Moroccan Jam rolled biscotti called fekkas

Rolled Fekkas- Moroccan twice baked biscuits and a bilingual issue


I hope you stepped into 2014 with your feet on the ground and that this year will bring good things to all of us.

In the UK, the year started with severe weather warnings, apparently due to a heavy wind coming from America..Let’s hope this winter won’t be that bad.
I have received some messages asking me to write in French. So I’m thinking I can write the recipes in English and French side by side or one after the other, all in one post…
What do you think? which one would be better?
Today, I’m posting a recipe of Rolled Fekkas with 3 fillings. Now my little baby who is teething is enjoying rubbing his gum into these because of their rough texture.
In Morocco, the “dried” biscuits get a soaking treatment either in the famous Moroccan tea or in milk…

The usual variety of Fekkas I grew up eating, dipped and mashed in milk for my breakfast is the one posted here. This WAS the equivalent of morning cereals, and it was yummy.

Fekkas, as explained to me by someone, is coming from the Moroccan word “Fkaiss” which refers to a nerve-wrecking moment, something that gives you fekssa means something that’s making you somewhere between sad and nervous..Since fekkas is usually made in masses back home and it there is a thin line between over-baking and under-baking during the 1st baking, a non-skilled person can just get it wrong easily, which results in an easily breakable texture and you don’t get the perfect cut to send back for baking..which was also another problem because people had to send it to the communal oven in the end of the street or the village (about 40 years ago or more, now people have their own ovens..)

Today’s recipe is largely inspired by Choumicha’s rolled fekkas except that I’ve put in my own filling combination and added some orange zest to the dough..
Choumicha is a famous Moroccan TV presenter in Morocca. She’s not a Chef by Academic education but she’s “one of us”, a self-taught person and enjoys a good reputation in the culinary world, in Morocco and abroad.
Back to the recipe, it’s very easy, it last long, it’s not too sweet (just the way I like my sweets), and it leaves room for imagination as you will see..
Makes more that 30 pieces
Pre: 15 min / Rest: 1 to 2 hours / Baking: 15 min + 15 min
  • 400-430g of flour
  • 1 tsp baking powder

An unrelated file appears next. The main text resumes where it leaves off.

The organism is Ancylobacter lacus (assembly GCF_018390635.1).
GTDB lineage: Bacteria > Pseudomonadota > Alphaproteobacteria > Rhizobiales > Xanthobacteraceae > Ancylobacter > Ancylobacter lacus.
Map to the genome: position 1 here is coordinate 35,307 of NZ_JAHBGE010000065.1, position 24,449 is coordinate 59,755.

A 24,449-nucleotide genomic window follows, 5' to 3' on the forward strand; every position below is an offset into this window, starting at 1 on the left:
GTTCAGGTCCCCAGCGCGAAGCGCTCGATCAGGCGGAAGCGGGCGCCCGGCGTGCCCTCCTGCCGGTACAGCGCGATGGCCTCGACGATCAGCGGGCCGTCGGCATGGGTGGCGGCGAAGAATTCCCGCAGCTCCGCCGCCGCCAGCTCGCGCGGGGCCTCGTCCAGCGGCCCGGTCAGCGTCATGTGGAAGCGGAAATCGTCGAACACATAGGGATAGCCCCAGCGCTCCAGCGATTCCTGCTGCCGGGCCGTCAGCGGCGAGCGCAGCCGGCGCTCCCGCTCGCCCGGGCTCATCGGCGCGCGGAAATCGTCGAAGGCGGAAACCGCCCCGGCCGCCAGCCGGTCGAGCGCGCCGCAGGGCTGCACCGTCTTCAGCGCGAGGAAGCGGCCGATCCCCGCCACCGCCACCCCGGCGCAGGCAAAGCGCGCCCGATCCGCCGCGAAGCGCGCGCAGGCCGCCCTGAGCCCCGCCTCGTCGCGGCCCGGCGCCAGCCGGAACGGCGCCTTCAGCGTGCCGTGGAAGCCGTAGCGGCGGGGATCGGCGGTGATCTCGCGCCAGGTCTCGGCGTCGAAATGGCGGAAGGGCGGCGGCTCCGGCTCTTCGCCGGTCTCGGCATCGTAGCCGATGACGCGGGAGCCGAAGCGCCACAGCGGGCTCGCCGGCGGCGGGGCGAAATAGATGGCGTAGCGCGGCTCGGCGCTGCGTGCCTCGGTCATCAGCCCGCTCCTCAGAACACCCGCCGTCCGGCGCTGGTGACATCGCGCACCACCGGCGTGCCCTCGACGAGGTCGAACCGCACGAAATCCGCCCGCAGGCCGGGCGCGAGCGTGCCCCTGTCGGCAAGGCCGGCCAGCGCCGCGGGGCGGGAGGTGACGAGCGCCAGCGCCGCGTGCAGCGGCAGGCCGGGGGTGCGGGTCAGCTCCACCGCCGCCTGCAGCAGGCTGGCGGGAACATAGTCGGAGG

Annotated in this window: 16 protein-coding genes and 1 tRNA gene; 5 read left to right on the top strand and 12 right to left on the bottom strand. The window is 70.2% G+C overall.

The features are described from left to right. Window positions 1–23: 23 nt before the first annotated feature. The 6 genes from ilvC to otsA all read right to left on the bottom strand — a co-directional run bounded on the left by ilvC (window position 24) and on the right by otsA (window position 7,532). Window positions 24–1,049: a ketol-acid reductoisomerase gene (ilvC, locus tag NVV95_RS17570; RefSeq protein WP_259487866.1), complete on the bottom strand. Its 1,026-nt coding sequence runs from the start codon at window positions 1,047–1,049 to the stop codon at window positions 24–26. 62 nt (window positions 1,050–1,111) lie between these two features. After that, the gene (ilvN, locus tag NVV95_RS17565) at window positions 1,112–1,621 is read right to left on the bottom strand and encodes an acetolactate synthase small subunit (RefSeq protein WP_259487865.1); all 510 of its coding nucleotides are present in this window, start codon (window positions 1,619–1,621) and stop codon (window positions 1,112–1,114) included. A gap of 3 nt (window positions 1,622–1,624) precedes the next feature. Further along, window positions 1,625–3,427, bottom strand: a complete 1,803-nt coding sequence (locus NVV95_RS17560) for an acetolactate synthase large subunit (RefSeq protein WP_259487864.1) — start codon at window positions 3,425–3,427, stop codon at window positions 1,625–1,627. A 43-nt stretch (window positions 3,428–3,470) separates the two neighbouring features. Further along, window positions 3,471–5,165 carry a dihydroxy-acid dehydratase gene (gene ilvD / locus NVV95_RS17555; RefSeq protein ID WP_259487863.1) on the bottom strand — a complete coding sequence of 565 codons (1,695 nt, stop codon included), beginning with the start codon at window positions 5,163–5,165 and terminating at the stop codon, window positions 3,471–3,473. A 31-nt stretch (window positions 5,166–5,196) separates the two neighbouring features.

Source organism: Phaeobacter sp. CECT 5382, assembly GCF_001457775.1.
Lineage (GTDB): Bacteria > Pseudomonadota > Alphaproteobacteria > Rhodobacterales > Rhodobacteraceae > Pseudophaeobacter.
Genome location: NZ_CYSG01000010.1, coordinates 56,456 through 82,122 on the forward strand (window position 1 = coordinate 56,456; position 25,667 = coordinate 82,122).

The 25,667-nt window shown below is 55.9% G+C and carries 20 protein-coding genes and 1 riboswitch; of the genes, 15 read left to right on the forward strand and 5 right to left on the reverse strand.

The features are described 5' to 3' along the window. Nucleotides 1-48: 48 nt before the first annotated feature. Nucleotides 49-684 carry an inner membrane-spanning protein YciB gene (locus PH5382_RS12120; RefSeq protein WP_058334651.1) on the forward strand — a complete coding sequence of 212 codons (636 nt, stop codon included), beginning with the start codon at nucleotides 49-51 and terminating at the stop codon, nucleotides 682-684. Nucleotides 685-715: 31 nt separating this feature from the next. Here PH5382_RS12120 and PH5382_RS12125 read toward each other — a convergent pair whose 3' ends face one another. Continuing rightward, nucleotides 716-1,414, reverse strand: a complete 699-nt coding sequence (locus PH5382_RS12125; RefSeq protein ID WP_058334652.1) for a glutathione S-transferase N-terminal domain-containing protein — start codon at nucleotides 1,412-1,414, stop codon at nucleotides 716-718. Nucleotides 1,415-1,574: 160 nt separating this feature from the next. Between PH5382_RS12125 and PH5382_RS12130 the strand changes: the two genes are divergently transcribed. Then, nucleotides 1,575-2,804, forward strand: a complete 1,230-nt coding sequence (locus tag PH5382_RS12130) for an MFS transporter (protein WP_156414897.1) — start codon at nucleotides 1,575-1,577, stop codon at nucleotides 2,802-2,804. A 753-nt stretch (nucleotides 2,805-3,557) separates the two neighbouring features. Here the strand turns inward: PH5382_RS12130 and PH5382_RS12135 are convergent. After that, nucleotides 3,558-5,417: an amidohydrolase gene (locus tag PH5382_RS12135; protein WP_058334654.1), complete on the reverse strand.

• 2 eggs
  • 100g of caster sugar
  • 5 cl orange juice
  • 5 cl neutral oil
  • A pinch of salt
  • 1 tsp of citrus zest (orange in this case)
  • 1 tsp of vanilla extract
Filling N 1
  • Orange marmalade, slightly bitter andwith bits of orange peels
  • Almonds, roughly chopped, skin on
Filling N 2
  • Apricot jam
  • Dessicated coconut or chopped walnut
Filling N 3
  • Berries jam
  • Poppy seeds
  • 1 egg yolk
  • 1 tbsp of water or orange blossom water
In a bowl, mix the wet ingredients with a whisk (eggs, juice and oil).
Fold in the sugar and salt. Mix
Add flour and baking powder (I usually mix them together and then sift them, so the baking powder is distributed evenly).
Mix to a smooth paste. Divide dough into 4 balls.
On a floured surface , roll each ball of dough into 3mm thick.



Spread the jam first and sprinkle with nuts. Roll to form a rod/tube, not too tight but not loose either



Arrange on a baking sheet with parchment paper and brush with beaten egg.



Bake the rolls for 10-14 minutes at 160 C, they will change in colour, become paler and the edges will become slightly golden. They will change in texture and become caky. They will spread because of the baking powder, so you need to leave at least 7 cm between each tube/rod of rolled dough .
Once out the oven, cover them with a kitchen cloth.
Let them cool for 1 hour or even overnight.
Preheat the oven at 160 C.
Using a knife, delicately cut the biscuits anywhere between 5 and 8 mm.



Arrange them on a baking sheet, you don’t need to leave space between the biscuits at this stage and bake them again until they get a nice golden colour and they become dry to the touch. This might take 15 min to 20 min… I usually knock off the oven and let them dry if I need extra minutes for this purpose..
Keep in a metallic cookie box for 2 weeks or even more..



These fekkas are better consumed at least 12 hours after baking them..

4 thoughts on “Rolled Fekkas- Moroccan twice baked biscuits and a bilingual issue

  1. Lovely looking things Nada – I never heard of them before – they sure look good though! How's it going with the baby? The last I heard, you were pregnant, and then you disappeared and didn't seem to mention it again and I didn't like to ask, but I'm happy to hear he's (or she?) is at the teething stage! My son's front teeth came out insanely fast and these days he's having a hard time with the back teeth coming out one after the other too. Must be terribly painful!Au sujet des recettes en français – l'un après l'autre marchera bien, je crois!


  2. The baby has 4 teeth and crawling like crazy..He's name is Ilias..The front teeth came out one after the other literally, within a week. I've told the hardest part is still to come with the other ones..poor little ones..About these fekkas…Ilias is finding them practical for his teething problem..they're not too sweet and he kind of rub them against the gum..I'll be making him a baby friendly version soon lol..


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